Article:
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February 04, 2008 - Image 3

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Publication:
The Michigan Daily, 2008-02-04

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The Michigan Daily - michigandaily.com

NEWS BRIEFS
NAIROBI, Kenya
Rebels clash with
Chadian gov't at
presidential palace
Hundreds of rebels charged into
Chad'scapitalaboard pickup trucks
yesterday, clashing with govern-
ment troops around the presiden-
tial palace in the most forceful
attempt yet to oust President Idriss
Deby.
The violence endangered a $300
million global aid operation sup-
porting millions of people in the
former French colony and also
delayed the deployment of the
European Union's peacekeeping
mission to both Chad and neigh-
boring Central African Republic.
Libya's official news agency,
JANA, reported that Chadian rebel
leader Mahamat Nouri agreed to
a cease-fire yesterday after speak-
ing to Libyan leader Moammar
Gadhafi, who was appointed by the
African Union to mediate in the
crisis.
BELGRADE, Serbia
Pro-Western
president victorious
in Serbian election
Serbia's pro-Western president
narrowly defeated an ally of late
autocrat Slobodan Milosevic in a
closely contested election yester-
day only days before an expected
declaration of independence by
the breakaway Kosovo province.
President Boris Tadic won 51
percent of the vote, while Tomislav
Nikolic, who ruled with Milosevic
during the wars in the Balkans in
the 1990s, had 47 percent, accord-
ing to the state electoral commis-
"Serbia has shown its great
democratic potential," Tadic said
in his victory speech, praising
Nikolic for "the number of votes
he has won."
Nikolic congratulated Tadic
but added, "I will remain to be his
tough opposition."
Tadic's supporters celebrated
in downtown Belgrade, waving
Serbian, EU and Democratic Party
flags and honking car horns.
BAGHDAD
Official: Bombings
* prove al-Qaida
remains a threat
A top U.S. commander said yes-
terday that two bombings carried
out by women wrapped in bombs
that killed nearly 100 people in
Baghdad underscored that al-Qaida
in Iraq remains a serious threat, but
he vowed the military would "not
give back any terrain" to the terror
network.
Iraqis in Baghdad demanded
more protection for markets, saying
one of the bombers wasn't searched
because she was known as local
beggar and the male guards were
reluctant to search women because
of Islamic sensitivities.

KIGALI, Rwanda
Rwandan quakes
leave 39 dead,
hundreds injured
Two earthquakes struck hours
apart in Rwanda and neighboring
Congo on yesterday, killing at least
39 people and injuring hundreds of
others, officials said. Some of the vic-
tims died when the church they were
attending collapsed.
The first, 6.0-magnitude quake
struck Congo early Sunday, accord-
ing to the U.S. Geological Survey.
The second quake, which registered.
5.0, hit a few hours later near the
countries' border, in Rwanda's rural
Rusizi district.
Thirty-four people were killed and
231 wounded in Rwanda, according
to a Ministry of Health hot line.
- Compiled from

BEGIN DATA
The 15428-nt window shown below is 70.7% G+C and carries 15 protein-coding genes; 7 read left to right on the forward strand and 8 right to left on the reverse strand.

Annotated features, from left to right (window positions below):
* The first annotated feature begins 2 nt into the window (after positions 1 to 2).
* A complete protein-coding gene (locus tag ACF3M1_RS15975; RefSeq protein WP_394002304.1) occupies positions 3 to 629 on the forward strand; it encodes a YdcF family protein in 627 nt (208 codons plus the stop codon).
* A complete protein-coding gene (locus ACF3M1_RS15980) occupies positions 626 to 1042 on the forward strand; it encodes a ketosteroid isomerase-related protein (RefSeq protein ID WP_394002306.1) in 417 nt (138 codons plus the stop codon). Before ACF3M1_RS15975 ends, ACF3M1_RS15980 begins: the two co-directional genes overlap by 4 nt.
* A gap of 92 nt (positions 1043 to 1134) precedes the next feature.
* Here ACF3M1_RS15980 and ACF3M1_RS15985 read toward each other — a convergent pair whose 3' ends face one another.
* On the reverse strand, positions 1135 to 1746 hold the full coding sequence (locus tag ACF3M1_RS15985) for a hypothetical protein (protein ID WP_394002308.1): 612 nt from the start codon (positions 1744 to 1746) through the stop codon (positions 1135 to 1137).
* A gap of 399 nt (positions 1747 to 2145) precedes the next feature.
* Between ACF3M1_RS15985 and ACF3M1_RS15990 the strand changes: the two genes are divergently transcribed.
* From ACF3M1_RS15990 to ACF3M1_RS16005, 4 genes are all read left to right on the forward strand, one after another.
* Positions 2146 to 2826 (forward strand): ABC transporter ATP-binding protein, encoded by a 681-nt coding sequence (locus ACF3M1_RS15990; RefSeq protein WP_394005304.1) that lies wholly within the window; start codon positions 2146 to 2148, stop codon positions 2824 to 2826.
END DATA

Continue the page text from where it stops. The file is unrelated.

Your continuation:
Daily wire reports
399 3

NEW ERA
From Page 1A
the duration of its contract with
the University that expires in June
2012.
At least five different stores
near campus - including M-Den,
Ulrich's Spirit Shop and Moe's
Sport Shop - currently sell New
Era brand hats with the Universi-
ty's logo and colors.
The University pays the WRC
to submit reports to the Advisory
Committee regarding any potential
labor or human rights violations
committed by University licensees.
In a November interview, Mar-
ciniak said the allegations of racial
discrimination made by employees
at the Mobile facility were "entirely
false."
A report released last month by
the national chapter of the NAACP
also said that, after discussions
with New Era executives, New
Era workers and the Teamsters,
New Era "must shed practices that,
intentionally or unintentionally,
discriminate against non-white
and female workers."
Larry Root, chair of the Advisory
Committee, said the letter wasn't
intended to be a direct threat to
New Era and its contract with the
University.
"The (Advisory Committee's)
goal is to work with a licensee
toward remediation, not to just cut
contracts," Root said.
On January 25, the University of
Wisconsin at Madison terminated
its contract with New Era, citing
the findings of the NAACP report
and the company's refusal to allow
the WRC to conduct an investiga-
tion at the Mobile facility.
The Advisory Committee's letter
urges New Era to allow the WRC to
play a role in a factory audit of the
Mobile facility - something New
Era has refused to do.
New Era vice president Tim
Freer said in a November letter
that it wouldn't allow the WRC to
conduct an inquiry into the Mobile

facility because it allowed the
National Labor Relations Board,
an independent federal agency that
governs relations between unions
and private employers, to conduct
an audit of the facility last fall.
Freer said that because the
NLRB's findings wouldn't have
any bearing on the WRC, it wasn't
going to allow the WRC to conduct
an audit.
"We simply can't agree to a uni-
lateral facility review by an orga-
nization that holds itself above the
law and believes it can completely
ignore the findings of the NLRB,"